BlackRock, which acquired robo advisor platform FutureAdvisor in 2015, is shutting down its direct-to-consumer business and transitioning clients to Ritholtz Wealth Management, a New York-based registered investment advisor with $2.7 billion in assets, later this year.
“Ritholtz expects that FutureAdvisor clients will seamlessly transition to Ritholtz, where they’ll receive access to dedicated goals-based financial planning and cutting-edge technology,” Ritholtz said in a statement. “Ritholtz advisors and support staff are looking forward to helping them achieve success in all aspects of their financial lives.”
“We are proud of having served FutureAdvisor clients over the last eight years and are confident that Ritholtz, a national, multi-billion-dollar wealth management firm, has the ability to meet the demands of clients seeking digital solutions for their investing needs,” said a BlackRock spokesperson, in a statement. “BlackRock will continue to serve wealth management clients with our Aladdin Wealth technology offerings.”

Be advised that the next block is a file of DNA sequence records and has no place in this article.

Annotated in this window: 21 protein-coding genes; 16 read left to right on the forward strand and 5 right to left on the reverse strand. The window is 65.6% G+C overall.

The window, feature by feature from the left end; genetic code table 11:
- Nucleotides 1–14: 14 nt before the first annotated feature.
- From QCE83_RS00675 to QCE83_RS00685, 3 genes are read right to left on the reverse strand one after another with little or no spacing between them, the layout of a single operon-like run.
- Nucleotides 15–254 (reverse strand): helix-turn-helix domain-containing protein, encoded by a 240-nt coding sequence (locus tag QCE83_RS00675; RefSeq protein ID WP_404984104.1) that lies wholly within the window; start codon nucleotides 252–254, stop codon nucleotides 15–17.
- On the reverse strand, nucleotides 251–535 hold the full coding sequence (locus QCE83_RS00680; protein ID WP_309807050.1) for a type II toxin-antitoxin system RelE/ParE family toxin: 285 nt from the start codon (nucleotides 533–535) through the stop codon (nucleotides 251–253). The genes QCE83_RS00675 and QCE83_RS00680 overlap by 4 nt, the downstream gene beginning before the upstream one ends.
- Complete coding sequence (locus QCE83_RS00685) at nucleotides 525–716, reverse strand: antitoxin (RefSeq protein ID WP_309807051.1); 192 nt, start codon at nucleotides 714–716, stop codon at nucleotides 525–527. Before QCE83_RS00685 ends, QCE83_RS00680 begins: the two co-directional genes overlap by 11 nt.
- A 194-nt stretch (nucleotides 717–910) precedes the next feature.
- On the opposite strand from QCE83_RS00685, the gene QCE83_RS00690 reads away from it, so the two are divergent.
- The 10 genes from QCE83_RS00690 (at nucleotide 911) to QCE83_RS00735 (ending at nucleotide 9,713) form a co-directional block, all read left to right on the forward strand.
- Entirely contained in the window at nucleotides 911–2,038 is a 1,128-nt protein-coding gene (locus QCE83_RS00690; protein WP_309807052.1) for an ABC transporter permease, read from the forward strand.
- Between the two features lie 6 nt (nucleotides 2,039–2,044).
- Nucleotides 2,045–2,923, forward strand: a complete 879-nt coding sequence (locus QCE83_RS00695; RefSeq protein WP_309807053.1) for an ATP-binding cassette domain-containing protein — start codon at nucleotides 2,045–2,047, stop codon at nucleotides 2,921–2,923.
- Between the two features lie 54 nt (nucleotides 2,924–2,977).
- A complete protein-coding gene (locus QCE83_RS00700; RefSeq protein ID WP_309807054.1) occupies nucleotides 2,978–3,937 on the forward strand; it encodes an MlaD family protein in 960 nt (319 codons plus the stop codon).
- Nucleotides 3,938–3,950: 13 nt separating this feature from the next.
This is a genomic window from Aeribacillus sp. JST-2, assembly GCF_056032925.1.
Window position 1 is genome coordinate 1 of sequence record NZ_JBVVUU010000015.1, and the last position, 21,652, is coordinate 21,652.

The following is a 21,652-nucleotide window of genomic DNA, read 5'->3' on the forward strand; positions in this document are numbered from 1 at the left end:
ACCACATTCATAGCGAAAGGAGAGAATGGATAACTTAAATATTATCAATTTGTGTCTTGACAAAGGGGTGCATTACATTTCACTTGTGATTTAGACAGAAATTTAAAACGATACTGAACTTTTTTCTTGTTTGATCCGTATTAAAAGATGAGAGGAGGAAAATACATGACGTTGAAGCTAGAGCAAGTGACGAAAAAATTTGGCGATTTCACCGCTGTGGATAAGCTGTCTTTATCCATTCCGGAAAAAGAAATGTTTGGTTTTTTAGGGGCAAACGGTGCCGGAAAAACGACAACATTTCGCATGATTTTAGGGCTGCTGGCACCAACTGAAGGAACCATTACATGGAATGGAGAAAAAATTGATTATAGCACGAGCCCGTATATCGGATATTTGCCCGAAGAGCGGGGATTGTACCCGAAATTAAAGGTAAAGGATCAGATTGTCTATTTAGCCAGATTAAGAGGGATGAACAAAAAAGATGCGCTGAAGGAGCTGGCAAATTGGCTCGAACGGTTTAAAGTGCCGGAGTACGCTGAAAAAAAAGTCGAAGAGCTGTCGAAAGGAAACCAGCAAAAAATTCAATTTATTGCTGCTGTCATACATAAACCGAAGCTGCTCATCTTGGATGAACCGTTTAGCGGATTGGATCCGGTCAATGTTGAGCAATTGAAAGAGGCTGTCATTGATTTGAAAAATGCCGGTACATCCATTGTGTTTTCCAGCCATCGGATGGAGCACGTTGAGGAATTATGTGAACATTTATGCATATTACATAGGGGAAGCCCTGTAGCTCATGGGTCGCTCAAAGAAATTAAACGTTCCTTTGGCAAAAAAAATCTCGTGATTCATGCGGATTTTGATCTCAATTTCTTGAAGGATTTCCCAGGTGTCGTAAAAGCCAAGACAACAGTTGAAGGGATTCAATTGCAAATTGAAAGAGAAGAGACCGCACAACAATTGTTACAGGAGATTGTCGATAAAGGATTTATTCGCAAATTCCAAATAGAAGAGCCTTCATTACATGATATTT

FutureAdvisor, which had nearly $1.8 billion in assets according to its April 2022 Form ADV, pivoted toward a business-to-business robo advice model years ago. When BlackRock announced the purchase, the firm said it did not plan to target individual investors with the robo advisor. U.S. Bank partnered with FutureAdvisor in 2016 to launch its automated investment offering.
“FutureAdvisor abandoning direct-to-retail is another sign that stand-alone robo advice products have proved to be a difficult business model,” said David Goldstone, manager of investment research at Condor Capital Wealth Management, publishers of Robo Report and Robo Ranking. “Servicing small accounts with rock-bottom fees is difficult to make profitable, even when most of the servicing, advice and trading are automated.”
“I think FutureAdvisor has suffered from the same problem that many robo advisors have,” Goldstone added. “I believe costs to acquire customers have been persistently high across the industry, and with razor-thin profit margins, it has been difficult for robos to attract enough clients and assets to achieve attractive profits. The direct-to-retail product at FutureAdvisor has long languished after the acquisition by Blackrock, and there have been few, if any, product improvements in the past few years.”
FutureAdvisor first launched in its direct-to-consumer form in March 2012.